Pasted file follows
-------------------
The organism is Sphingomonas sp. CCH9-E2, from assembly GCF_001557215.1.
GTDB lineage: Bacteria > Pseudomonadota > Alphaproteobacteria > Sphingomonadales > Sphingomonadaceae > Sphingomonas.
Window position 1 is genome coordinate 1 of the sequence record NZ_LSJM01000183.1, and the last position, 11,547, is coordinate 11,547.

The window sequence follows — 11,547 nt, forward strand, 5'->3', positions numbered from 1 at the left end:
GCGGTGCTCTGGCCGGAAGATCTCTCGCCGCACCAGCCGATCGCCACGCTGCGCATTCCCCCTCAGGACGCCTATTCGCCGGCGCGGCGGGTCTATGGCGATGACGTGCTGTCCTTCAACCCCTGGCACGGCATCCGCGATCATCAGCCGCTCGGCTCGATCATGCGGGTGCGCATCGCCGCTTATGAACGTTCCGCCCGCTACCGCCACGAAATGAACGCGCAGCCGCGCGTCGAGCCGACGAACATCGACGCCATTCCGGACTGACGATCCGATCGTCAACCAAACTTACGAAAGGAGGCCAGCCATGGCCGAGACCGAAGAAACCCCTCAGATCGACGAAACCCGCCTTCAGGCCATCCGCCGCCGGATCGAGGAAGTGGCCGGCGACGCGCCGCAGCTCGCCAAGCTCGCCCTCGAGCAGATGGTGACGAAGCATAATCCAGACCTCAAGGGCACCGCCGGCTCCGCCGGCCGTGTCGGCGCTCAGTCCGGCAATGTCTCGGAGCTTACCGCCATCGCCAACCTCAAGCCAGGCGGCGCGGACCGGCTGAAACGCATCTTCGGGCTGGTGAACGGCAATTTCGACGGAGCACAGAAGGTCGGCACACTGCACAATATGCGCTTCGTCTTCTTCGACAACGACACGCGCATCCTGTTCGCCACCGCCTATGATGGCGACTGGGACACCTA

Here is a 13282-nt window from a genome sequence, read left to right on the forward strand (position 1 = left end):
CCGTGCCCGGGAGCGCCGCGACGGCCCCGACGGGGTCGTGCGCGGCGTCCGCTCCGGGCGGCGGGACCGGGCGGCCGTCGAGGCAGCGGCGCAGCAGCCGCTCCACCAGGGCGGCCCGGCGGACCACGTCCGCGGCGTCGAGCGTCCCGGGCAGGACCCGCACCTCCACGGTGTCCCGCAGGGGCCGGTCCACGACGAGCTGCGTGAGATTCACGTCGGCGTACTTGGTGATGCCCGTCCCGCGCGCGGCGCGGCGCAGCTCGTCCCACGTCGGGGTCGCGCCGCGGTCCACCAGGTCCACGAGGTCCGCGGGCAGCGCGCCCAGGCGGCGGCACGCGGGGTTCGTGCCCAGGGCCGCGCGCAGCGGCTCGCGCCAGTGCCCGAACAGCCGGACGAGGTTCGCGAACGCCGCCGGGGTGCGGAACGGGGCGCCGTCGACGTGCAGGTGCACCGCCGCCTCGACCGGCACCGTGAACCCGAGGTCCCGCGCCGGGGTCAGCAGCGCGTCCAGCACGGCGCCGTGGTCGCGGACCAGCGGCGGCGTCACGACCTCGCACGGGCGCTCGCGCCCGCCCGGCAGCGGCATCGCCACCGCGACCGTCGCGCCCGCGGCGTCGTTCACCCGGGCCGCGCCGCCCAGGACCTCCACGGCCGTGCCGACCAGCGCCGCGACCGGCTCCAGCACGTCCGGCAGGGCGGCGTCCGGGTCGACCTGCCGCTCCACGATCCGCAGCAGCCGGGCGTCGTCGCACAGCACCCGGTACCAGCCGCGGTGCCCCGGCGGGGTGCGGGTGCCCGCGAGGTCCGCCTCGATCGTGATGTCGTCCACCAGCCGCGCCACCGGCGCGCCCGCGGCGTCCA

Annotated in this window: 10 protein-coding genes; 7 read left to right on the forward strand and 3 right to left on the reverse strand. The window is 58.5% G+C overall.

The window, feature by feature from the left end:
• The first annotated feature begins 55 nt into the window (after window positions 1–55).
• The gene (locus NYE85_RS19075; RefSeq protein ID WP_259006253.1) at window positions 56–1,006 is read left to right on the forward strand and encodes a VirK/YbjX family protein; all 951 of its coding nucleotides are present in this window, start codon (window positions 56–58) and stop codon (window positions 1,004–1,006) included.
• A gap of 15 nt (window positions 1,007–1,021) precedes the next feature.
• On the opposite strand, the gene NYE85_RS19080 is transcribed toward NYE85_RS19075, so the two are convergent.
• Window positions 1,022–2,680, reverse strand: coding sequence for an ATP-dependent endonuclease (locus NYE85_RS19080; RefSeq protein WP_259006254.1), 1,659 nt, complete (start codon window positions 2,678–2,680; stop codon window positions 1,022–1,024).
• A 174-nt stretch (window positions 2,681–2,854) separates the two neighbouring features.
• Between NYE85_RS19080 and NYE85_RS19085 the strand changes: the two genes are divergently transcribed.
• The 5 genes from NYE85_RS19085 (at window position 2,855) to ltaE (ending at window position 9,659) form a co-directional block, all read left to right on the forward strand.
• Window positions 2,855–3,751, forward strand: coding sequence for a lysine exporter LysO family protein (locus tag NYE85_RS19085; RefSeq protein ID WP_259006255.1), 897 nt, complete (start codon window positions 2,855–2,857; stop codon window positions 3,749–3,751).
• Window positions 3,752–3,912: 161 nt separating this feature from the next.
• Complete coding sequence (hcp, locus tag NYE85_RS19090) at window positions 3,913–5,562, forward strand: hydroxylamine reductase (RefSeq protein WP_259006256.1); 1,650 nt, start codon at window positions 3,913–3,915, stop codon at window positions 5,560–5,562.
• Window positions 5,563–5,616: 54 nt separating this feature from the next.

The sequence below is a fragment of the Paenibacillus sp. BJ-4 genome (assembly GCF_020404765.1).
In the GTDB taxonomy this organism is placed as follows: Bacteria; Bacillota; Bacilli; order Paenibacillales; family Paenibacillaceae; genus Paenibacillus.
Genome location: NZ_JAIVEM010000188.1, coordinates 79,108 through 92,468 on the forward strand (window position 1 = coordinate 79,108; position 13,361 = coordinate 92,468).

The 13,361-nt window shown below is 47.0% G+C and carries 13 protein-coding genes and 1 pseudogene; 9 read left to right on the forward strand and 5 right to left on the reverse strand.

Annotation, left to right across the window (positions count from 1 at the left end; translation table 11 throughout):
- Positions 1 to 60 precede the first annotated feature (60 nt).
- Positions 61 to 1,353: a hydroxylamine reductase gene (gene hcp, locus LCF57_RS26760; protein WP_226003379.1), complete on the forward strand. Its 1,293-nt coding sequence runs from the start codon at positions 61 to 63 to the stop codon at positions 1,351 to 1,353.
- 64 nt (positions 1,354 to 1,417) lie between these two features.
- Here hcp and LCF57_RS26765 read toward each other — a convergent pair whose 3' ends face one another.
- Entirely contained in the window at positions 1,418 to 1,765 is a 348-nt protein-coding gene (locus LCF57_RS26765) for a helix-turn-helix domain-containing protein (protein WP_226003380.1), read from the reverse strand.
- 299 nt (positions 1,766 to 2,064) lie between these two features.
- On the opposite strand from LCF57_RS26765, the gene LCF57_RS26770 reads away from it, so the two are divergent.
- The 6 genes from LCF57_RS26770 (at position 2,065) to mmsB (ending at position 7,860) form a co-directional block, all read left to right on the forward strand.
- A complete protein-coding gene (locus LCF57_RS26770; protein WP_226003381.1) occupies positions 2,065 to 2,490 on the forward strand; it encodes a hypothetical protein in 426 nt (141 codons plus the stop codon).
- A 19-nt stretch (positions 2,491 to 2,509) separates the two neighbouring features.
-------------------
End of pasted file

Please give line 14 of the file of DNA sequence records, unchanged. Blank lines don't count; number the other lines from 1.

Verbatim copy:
• Window positions 1,022–2,680, reverse strand: coding sequence for an ATP-dependent endonuclease (locus NYE85_RS19080; RefSeq protein WP_259006254.1), 1,659 nt, complete (start codon window positions 2,678–2,680; stop codon window positions 1,022–1,024).